In this installment of The Recruit Notebook, we meet a future building block for the Canes’ OL: OT Jalen Rivers
It is no secret that the Miami Hurricanes can use additional depth and talent along the OL. In the pursuit of that, the Canes made early and repeated contact with Orange Park (FL) Oakleaf 4-star OT Jalen Rivers for the 2020 recruiting class. A massive 6’6” 331lb Tackle, Rivers had no shortage of suitors from around the CFB world.
Early on, Rivers and teammate 4-star DE Chantz Williams made it known that they were planning on being a package deal: committing to and signing with the same school for the next step of their career. And with that knowledge, teams around the country recruited the pair together.
As spring 2019 came around, there seemed to be a fracturing of that mindset between close friends Rivers and Williams. Miami continued recruiting both players, but seemed to have more of a foothold with Rivers than Williams. And as the players started viewing things differently, their recruitments became fully individual pursuits.
While he had offers from powerhouse programs all over the country — Alabama, Clemson, Auburn, Florida and others — Rivers decided Miami was the best fit for him and he committed to the Canes on June 9th.
On the 247sports composite, Rivers is a 4-star prospect, the #15 RB nationally in this class, #23 in the State of Florida, and #145 recruit overall.
Rivers committed to Miami over offers from Alabama, Clemson, Auburn, and Florida from his list of 20 scholarship offers.
As a player
A massive 6’6” 331lbs, Rivers plays tackle at the HS level, but could end up moving inside to guard in college. Either way, he’s a player with great size and length who should be able to push for playing time early on in his college career, regardless of position.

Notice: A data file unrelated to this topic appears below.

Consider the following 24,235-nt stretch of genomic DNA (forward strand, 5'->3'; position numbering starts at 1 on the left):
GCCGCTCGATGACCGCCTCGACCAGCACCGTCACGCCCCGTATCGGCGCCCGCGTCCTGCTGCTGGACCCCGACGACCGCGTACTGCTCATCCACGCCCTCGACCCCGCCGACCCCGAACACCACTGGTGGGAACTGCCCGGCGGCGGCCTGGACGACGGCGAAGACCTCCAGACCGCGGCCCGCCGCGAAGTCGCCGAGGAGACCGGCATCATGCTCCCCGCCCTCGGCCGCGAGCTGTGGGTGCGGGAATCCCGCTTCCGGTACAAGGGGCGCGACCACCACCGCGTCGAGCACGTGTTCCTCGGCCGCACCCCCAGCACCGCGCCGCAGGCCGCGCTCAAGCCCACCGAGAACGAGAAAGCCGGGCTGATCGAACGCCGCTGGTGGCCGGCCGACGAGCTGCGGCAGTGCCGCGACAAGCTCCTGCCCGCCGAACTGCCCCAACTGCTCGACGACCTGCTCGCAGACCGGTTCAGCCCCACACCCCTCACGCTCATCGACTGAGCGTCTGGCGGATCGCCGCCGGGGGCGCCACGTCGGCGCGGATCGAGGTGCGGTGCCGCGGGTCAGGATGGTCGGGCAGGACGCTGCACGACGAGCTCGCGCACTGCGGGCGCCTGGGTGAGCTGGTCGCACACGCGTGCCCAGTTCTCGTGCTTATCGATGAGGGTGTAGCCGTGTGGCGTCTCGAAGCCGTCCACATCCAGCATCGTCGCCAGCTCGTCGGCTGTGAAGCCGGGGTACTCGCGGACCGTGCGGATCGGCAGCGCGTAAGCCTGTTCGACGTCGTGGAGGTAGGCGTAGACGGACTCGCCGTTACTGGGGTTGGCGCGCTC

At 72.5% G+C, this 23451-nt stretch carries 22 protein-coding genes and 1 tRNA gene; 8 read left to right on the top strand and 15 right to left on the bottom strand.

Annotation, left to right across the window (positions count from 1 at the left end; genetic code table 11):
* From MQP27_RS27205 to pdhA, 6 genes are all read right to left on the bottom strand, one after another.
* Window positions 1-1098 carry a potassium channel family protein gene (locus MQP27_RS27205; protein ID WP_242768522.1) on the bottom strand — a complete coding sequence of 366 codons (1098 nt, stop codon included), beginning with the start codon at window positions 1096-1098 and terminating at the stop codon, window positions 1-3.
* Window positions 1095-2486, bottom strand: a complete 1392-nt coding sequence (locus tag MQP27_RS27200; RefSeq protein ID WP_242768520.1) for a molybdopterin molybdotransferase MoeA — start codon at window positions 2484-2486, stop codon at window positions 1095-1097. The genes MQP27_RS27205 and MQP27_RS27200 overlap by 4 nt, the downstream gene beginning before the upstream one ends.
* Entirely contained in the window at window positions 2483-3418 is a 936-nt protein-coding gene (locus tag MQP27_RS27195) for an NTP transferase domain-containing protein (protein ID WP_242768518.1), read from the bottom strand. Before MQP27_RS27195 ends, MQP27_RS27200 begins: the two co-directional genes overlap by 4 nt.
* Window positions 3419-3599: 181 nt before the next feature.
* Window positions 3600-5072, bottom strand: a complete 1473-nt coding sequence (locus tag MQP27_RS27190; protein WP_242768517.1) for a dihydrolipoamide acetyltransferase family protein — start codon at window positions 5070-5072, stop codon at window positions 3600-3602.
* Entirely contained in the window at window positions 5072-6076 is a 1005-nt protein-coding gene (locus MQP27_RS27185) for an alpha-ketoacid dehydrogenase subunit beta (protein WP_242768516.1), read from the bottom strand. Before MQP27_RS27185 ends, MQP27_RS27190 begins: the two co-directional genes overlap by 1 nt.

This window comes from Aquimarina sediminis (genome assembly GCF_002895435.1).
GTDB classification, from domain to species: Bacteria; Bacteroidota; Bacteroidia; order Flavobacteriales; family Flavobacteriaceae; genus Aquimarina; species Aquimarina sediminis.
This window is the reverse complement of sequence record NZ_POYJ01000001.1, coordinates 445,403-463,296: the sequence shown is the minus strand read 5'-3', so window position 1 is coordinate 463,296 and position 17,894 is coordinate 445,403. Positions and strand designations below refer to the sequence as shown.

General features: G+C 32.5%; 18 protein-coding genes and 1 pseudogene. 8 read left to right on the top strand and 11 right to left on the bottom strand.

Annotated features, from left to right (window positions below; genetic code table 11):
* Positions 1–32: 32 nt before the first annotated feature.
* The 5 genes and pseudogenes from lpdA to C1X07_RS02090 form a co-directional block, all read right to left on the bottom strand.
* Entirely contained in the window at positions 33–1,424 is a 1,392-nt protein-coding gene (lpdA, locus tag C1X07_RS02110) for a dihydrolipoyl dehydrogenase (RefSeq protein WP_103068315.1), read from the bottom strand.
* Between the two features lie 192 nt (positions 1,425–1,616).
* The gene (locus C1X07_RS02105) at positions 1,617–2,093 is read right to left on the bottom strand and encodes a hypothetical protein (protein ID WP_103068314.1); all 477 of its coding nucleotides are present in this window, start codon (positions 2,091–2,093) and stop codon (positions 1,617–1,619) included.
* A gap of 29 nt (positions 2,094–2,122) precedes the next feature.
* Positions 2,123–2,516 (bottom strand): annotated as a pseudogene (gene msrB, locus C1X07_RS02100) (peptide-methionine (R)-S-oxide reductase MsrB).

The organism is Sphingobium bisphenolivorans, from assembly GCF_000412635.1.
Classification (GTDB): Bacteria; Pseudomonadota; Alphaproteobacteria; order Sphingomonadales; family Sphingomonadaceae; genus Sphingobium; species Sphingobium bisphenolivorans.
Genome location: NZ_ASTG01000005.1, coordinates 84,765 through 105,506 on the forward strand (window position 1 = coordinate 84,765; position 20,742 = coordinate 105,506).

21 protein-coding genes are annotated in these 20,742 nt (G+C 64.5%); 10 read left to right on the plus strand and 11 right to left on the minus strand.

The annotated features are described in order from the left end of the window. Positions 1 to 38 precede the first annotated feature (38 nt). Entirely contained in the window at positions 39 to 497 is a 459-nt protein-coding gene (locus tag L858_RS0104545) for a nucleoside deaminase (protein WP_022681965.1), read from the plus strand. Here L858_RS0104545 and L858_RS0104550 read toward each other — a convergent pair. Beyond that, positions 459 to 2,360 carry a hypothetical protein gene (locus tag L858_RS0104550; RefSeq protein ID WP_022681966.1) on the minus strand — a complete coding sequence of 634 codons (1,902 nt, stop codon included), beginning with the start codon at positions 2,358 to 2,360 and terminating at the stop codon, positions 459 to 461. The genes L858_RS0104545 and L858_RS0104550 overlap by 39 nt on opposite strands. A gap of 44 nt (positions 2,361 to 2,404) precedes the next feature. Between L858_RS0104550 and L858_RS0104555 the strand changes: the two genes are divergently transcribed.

Due to his massive size and accompanying strength, Rivers can overwhelm defenders from his position. He has the added bonus of working against 4-star DE Williams daily in practice at Oakleaf, so he’s seen at least one blue chip caliber recruit in a blocking situation.
Williams has worked almost exclusively at Left Tackle in HS. That’s a good thing, because Miami needs a top player at that position. But, with Zion Nelson at that position only entering his sophomore year, Rivers could find time at either Right Tackle or inside at Guard at the college level.
- Run Blocking
- A bit plodding
- Can get beaten by speed moves
- Can refine pass protection technique
Miami needs offensive line help, and Rivers is a metaphorical and literal big addition to this group. No position along the OL should be safe (especially with the performance seen by this group in 2019), so Rivers could earn his way into the lineup as a rotation player or starter if he does well.
Chances for a Redshirt: 1/10
Miami started 2 true freshmen in 2019, and neither of them came in with the pedigree, acclaim, or size that Rivers possesses. He immediately becomes one of the top players at this position when he steps foot on campus, and I expect him to earn his way into a role along the OL this season.
That’s it for this installment of the Recruiting Notebook.